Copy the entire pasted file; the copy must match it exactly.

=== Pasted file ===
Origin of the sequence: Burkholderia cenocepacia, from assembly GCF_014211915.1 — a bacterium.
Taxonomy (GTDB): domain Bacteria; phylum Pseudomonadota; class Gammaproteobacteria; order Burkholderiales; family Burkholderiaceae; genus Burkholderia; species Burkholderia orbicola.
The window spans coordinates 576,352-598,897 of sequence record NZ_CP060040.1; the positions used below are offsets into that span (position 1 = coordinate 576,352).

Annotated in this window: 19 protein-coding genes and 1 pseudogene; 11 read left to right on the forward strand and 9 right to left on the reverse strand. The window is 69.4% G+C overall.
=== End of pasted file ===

Origin of the sequence: Burkholderia cenocepacia, from assembly GCF_014211915.1 — a bacterium.
Taxonomy (GTDB): domain Bacteria; phylum Pseudomonadota; class Gammaproteobacteria; order Burkholderiales; family Burkholderiaceae; genus Burkholderia; species Burkholderia orbicola.
The window spans coordinates 576,352-598,897 of sequence record NZ_CP060040.1; the positions used below are offsets into that span (position 1 = coordinate 576,352).

Annotated in this window: 19 protein-coding genes and 1 pseudogene; 11 read left to right on the forward strand and 9 right to left on the reverse strand. The window is 69.4% G+C overall.